Beginning in Numbers chapter 11 and reading through chapter 15 we notice how the Israelites complained, cried, wept, were ungrateful, murmured, were disbelieving and disobedient. The same could probably be said of the people of our society, especially in the past couple of weeks. There are many great lessons we can learn about the one true and living God and from the history of the children of Israel. Indeed, Paul’s inspired pen was correct when he wrote, “For whatever things were written before were written for our learning, that we through the patience and com-fort of the Scriptures might have hope” (Romans 15:4).
Does being thankful describe your behavior?
Here are just a few things for us to consider as we approach this new week:
1) Be content. Hebrews 13:5 says, “Let your conduct be without covetousness; be content with such things as you have. For He Himself has said, ‘I will never leave you nor forsake you.’” Contentment doesn’t necessarily mean satisfied. But carries with it the idea of thankfulness and a focus on how God has blessed us. So…
2) Count your blessings, look for the good in every situation, and be thankful. The Psalmist said, “Enter into His gates with thanksgiving, and into His courts with praise. Be thankful to Him, and bless His name” (Psalm 100:4). Colossians 3:15 instructs us to “let the peace of God rule in your hearts, to which also you were called in one body; and be thankful.” And lastly…
3) Trust in the Lord. While in the history of God’s people God recognizes both sins of ignorance and sins of presumption He still calls both of them sin. And there are consequences for both. Ignorance of the law was/is no excuse. And the only hope we have is to trust in Him and obey His commands (Psalm 37:3). Have a blessed week and be faithful!

Our church families are broken. And as I travel across the nation, what I see rather than efforts to heal and repair, are efforts to conceal and minimize. My interactions with Christian families and elders often peels back layers to reveal:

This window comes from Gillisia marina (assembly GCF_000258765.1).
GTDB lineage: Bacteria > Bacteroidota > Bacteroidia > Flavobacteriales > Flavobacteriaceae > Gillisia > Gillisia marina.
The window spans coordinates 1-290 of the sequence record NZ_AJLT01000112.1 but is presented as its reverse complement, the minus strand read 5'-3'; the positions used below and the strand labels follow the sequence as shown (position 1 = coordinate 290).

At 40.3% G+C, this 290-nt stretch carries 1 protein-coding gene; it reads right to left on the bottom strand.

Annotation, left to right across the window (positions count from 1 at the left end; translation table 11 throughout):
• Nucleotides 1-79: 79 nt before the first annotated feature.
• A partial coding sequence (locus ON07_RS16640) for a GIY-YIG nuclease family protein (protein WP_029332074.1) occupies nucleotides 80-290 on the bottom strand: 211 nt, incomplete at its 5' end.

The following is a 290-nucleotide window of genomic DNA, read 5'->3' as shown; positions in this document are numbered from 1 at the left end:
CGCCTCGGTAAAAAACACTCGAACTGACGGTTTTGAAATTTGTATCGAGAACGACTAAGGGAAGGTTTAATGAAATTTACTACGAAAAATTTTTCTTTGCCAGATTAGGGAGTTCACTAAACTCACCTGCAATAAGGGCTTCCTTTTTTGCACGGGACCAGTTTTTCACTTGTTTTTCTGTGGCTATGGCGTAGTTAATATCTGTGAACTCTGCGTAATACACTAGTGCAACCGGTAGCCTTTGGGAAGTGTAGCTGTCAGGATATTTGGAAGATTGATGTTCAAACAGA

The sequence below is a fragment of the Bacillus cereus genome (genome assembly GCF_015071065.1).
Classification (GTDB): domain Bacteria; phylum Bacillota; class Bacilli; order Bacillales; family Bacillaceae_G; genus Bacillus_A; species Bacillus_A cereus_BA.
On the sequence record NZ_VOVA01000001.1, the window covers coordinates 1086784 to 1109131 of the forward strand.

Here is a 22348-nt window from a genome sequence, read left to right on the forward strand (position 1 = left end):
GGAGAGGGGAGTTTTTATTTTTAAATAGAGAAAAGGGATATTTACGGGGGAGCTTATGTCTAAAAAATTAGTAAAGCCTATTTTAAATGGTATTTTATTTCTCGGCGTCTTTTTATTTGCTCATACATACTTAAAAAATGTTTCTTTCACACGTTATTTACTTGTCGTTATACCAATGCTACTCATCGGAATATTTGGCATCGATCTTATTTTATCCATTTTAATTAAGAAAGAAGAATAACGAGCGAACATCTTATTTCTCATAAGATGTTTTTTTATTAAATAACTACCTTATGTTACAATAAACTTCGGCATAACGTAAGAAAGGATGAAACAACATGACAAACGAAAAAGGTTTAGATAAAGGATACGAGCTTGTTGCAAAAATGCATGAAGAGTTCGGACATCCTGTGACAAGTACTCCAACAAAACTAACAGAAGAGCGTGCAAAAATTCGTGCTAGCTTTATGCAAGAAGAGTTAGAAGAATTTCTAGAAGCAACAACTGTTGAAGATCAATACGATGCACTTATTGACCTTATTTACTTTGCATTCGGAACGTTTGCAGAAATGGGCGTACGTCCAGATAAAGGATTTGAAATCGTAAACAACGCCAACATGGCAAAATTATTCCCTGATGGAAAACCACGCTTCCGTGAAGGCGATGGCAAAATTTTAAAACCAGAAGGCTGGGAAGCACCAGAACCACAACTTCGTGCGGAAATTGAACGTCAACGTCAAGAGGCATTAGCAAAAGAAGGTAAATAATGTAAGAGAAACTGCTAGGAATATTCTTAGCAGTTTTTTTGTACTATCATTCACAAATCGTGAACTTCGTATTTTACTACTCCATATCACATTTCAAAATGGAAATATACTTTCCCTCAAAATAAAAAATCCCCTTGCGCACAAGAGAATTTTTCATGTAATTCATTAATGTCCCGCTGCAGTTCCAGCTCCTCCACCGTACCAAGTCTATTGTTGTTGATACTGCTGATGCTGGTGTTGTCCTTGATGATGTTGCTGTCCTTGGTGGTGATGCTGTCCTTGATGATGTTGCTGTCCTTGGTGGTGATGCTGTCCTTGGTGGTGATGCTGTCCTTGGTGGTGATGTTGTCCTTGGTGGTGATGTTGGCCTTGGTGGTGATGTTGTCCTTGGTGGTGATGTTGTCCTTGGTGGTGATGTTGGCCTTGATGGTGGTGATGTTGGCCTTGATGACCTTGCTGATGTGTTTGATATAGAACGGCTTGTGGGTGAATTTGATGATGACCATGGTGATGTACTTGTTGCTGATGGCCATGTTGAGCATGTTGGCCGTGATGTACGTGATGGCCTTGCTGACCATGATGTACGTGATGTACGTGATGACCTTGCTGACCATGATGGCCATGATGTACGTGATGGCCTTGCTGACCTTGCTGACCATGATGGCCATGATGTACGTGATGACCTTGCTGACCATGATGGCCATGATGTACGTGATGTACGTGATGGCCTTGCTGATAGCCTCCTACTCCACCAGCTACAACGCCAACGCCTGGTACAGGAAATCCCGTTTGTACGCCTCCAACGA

• Discipline, compassion, time, listening, directing: The family needs this.
  • We have children using drugs and alcohol.
  • We have young people that have already mentally left the church.
  • We have youth who are growing up with a dulled conscience.
  • We have sons and daughters who are embracing a secular worldview.
  • We have children who are committing idolatry through their materialism.
  • We have young people committing fornication.
  • We have youth bullying or using profane language.
  • We have sons and daughters being arrested.
  • We have grandchildren addicted to pornography.
  • We have children who are worldly.
  • We have young people who have no problem lying to their parents.
  • We have sons and daughters experimenting with homosexuality.
  • We have children who do not sing during worship and look bored.
  • We have young people who are on their phones during Bible class and worship.

I could go on, but I think you get the picture. Sadly, these issues do not even include what is going on between the parents. Divorce, materialism, lying, and adultery are rampant—yes, even in the church. I’ll say it again: our families are broken.
Yes, these things are going on. But the question that I’m struggling with is: “What are we actually doing about it?” The honest answer is not much. Sure we have activities, VBS, retreats, and even some service projects. But the reality is we aren’t addressing the core of the problem—we are not rearing up children with a heart for the Lord. And add to this we have totally forgotten God’s command for church discipline.
My observation is that we are trying to “love” our children into the right behavior. As a result we have children that rule the house and have no fear of their parents. (And by default have little to no fear of the Lord.) Yes, we are to love our children—but a part of that love should be to love their souls enough to discipline them.